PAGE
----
Published on: June 14, 2022 at 17:40 IST
Following a storm of sharp criticism from Western officials and activists over her handling of alleged rights violations in China, the UN’s chief human-rights advocate announced she will not seek a second term.
Michelle Bachelet, speaking to the United Nations Human Rights Council in Geneva, said the council’s current session, would be her final briefing as U.N. High Commissioner for human rights, a position she will leave at the end of August after a four-year term.
Ms. Bachelet, 70, cited personal reasons for not seeking a second term, telling reporters that her decision had nothing to do with the criticism she had received. She had made her decision before travelling to China and had told U.N. Secretary General António Guterres of it
“Can’t you imagine that having been president twice, I have received a lot of criticism in my life?” Ms. Bachelet said. “So that’s not what makes me do certain decisions.”
Since her appointment as UN High Commissioner for Human Rights in September 2018, Ms. Bachelet has led a years’ long campaign by the UN Human Rights Office to examine claims of widespread human rights violations in China’s Xinjiang region. The Communist Party has launched a massive drive to forcibly assimilate ethnic Uyghurs and other Muslim minorities in the country.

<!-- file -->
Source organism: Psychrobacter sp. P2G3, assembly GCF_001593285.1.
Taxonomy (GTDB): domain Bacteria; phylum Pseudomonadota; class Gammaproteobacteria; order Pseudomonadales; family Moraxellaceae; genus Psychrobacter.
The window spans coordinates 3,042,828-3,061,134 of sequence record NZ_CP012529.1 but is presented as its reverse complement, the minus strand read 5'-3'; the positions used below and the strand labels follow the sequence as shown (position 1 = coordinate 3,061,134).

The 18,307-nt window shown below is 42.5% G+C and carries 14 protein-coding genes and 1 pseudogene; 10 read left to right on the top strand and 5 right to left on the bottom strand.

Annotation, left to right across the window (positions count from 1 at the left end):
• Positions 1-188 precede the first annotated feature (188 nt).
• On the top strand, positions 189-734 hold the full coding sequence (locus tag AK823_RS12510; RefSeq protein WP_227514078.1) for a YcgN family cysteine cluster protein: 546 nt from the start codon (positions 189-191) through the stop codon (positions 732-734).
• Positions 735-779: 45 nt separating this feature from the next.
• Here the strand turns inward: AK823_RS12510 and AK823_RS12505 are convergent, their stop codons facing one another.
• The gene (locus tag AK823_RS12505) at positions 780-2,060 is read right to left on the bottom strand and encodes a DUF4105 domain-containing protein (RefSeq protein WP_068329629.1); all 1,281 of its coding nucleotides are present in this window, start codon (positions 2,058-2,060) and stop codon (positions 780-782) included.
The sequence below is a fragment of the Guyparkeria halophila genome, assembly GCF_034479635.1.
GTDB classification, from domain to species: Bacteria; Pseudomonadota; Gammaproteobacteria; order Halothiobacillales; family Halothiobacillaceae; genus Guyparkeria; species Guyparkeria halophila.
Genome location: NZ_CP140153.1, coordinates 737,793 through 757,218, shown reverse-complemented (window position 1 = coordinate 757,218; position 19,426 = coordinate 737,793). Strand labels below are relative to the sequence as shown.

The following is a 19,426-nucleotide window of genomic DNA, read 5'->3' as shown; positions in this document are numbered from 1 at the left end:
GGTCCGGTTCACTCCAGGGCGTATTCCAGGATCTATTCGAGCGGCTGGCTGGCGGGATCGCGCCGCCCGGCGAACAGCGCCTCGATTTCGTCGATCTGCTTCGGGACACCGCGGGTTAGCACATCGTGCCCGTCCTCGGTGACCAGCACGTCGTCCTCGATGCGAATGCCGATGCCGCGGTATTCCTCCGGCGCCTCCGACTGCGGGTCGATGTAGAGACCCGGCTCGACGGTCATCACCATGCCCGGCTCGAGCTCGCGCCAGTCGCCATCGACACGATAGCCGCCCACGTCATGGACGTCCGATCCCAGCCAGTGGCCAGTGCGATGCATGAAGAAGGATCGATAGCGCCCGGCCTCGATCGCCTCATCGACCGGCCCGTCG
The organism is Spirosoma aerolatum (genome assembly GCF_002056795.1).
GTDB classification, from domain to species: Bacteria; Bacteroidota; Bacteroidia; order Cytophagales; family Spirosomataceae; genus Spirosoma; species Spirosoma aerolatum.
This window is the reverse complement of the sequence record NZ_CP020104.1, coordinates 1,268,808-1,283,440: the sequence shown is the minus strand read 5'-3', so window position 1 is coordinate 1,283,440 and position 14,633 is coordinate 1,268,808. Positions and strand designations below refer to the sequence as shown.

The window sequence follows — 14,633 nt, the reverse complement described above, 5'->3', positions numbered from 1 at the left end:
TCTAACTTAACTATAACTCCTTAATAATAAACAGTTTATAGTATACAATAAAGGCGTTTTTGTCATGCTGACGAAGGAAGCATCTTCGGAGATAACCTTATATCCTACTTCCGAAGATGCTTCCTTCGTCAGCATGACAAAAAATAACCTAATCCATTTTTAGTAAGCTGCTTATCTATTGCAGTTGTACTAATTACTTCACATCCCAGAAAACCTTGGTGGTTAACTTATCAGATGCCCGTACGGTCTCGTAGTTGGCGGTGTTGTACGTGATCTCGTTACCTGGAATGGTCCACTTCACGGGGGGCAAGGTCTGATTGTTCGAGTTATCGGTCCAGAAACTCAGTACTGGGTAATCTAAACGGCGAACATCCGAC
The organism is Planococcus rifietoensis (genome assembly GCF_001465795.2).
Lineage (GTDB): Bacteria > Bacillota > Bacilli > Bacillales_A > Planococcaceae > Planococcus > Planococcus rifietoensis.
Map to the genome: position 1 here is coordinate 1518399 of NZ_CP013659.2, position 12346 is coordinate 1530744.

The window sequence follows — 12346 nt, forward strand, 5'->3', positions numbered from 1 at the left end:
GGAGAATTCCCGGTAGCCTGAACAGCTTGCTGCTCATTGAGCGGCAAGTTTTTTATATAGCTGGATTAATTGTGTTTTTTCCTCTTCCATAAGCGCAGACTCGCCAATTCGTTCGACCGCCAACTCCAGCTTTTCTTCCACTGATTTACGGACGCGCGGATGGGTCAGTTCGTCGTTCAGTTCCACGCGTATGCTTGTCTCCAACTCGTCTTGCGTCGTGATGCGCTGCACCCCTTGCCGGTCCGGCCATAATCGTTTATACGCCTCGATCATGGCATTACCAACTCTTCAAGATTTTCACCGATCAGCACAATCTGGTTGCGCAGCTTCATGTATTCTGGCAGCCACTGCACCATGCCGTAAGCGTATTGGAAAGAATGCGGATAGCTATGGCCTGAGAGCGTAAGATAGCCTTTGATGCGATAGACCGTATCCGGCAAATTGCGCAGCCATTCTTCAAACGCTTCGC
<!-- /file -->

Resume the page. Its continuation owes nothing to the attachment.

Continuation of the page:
China’s treatment of Uyghurs has been described as genocide by certain Western officials and a group of lawyers, academics, and activists. Beijing has denied any human rights violations in Xinjiang, calling the genocide charge “the lie of the century.”
Ms. Bachelet has been accused of being too deferential to China, particularly during her recent visit to the country.
Ms. Bachelet gave a brief overview of her China trip in her Monday remarks, saying she addressed concerns with Beijing about the human-rights situation in Xinjiang, including “broad arbitrary detention and patterns of abuse” faced by Uyghurs and other Muslim minorities.
Valdis Dombrovskis, the European Union’s top trade and economic official, told European lawmakers, “We find it quite disappointing that the Chinese authorities did not grant full and unrestricted access to High Commissioner Bachelet.”
The European Parliament passed a nonbinding resolution the next day condemning China’s treatment of Uyghurs and other Muslim minorities in Xinjiang and expressing disappointment.